|Playing a variety of world drums and other percussion instruments,|
Carlos Caro's diverse sounds range from traditional Cuban to modern
timba rhythms to Latin jazz. Photo from DRUM! Magazine.
Cuban musicians in San Francisco have been contributing to the Latin music scene since the ‘50s. Percussionist, composer, and bandleader Carlos Caro is the epitome of the evolution of Afro-Cuban music in San Francisco and its continued contributions to the Latin music genre. DRUM! Magazine recently published an in-depth article on Caro, his music background, and how he became “a prime example of the Cuban cross-pollination that continues to enrich the Bay Area,” as described in the article.
Described by Rita Hargrave, director of The Last Mambo, as an adventurous and collaborative musician with strong Afro-Cuban roots and an “infectious tempo” when playing percussion, Caro exudes the traditional Cuban music that filled the streets of the small Cuban town in which he grew up. Caro was also influenced by his parents and grandfather, who sang and played instruments. His mom listened to a wide variety of music, from jazz to American pop to Afro-Cuban music, perhaps sparking Caro’s interest in combining various world percussion instruments in his setup. Caro plays various world drums, from bongos to timbales to cajons, as well as cowbells, cymbals, guiros, maracas, and various other percussion instruments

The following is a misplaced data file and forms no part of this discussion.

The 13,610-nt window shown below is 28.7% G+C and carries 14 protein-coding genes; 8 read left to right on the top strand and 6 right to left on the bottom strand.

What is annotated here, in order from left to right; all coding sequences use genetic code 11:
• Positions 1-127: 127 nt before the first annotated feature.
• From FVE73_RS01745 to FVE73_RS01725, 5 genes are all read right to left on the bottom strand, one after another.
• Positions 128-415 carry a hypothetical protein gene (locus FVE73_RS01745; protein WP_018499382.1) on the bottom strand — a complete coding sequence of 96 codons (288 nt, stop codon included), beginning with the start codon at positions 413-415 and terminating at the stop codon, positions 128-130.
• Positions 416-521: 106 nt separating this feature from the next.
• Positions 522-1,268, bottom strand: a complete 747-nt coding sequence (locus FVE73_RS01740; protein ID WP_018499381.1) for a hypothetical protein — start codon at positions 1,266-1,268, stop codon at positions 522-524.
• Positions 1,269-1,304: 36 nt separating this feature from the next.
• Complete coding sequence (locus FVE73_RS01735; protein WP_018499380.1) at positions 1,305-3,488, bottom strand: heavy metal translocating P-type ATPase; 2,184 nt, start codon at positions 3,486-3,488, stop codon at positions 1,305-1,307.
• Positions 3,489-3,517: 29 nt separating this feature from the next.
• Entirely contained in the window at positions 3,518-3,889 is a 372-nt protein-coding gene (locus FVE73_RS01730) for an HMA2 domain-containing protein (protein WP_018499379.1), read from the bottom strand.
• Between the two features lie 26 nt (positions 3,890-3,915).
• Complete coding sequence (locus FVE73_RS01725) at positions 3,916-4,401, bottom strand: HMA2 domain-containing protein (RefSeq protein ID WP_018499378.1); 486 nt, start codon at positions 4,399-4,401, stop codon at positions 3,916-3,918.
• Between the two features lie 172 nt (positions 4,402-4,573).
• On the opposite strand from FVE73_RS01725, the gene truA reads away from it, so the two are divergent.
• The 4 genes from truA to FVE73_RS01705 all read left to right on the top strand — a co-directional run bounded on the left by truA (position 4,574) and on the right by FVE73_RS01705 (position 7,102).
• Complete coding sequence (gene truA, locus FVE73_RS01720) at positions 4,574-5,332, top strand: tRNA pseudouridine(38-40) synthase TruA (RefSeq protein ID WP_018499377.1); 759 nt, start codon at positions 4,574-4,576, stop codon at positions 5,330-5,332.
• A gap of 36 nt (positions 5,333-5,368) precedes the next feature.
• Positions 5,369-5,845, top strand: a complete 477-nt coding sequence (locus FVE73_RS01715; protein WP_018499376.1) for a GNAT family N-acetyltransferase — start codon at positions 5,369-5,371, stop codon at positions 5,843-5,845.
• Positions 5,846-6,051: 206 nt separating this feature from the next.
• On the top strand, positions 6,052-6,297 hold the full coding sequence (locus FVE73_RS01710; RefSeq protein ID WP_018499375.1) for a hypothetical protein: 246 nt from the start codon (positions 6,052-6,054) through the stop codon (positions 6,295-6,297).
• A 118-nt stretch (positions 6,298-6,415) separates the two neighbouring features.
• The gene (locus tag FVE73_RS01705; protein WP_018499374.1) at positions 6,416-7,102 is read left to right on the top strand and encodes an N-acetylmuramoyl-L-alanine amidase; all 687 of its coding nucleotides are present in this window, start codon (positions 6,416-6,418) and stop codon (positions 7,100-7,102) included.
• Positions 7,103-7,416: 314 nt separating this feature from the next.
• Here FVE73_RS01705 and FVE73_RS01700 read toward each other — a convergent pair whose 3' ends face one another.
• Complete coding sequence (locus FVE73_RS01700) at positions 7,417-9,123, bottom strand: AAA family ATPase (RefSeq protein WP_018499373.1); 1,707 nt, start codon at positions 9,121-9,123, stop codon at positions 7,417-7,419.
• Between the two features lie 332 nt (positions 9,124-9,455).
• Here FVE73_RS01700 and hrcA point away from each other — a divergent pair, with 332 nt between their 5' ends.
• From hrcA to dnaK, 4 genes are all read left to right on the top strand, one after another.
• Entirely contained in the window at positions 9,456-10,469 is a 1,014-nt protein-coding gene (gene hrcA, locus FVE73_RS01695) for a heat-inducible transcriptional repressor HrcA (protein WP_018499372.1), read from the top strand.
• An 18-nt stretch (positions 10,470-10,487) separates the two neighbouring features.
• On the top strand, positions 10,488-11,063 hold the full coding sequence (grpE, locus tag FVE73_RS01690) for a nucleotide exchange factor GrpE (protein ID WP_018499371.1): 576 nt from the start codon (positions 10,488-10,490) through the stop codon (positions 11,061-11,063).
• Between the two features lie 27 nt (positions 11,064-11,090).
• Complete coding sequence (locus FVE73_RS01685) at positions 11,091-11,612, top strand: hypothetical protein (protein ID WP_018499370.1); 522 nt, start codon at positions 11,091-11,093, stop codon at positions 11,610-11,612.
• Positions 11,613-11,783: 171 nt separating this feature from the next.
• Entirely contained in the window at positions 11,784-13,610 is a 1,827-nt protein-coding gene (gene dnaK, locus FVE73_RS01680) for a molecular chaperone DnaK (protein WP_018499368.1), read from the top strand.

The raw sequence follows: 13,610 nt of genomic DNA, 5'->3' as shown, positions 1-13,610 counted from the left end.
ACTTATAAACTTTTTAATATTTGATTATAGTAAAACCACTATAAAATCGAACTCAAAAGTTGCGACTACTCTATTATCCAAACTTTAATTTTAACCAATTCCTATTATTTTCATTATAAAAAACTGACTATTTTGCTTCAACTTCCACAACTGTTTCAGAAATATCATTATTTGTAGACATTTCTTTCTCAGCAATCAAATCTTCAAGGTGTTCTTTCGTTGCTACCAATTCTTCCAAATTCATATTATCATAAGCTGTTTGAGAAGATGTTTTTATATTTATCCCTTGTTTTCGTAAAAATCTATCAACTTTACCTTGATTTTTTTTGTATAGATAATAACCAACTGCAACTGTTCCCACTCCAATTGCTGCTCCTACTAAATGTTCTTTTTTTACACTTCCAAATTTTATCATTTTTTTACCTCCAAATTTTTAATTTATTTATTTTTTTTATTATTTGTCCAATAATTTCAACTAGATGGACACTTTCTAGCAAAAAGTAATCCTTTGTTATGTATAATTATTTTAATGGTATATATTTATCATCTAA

Caro refined his rhythm by playing in various merengue bands in Mexico City and even played with the Mexico City Philharmonic. By 2002, Caro was playing with several bands and ensembles and teaching percussion in California. It was around this time that Vission Latina, an impromptu band Caro put together for a music festival, was born. Despite being created on a whim, Caro loved the band’s sound and even brought on professional musicians who could best play his compositions. Vission Latina remains one of Caro’s most popular bands and best displays his diverse musical sounds.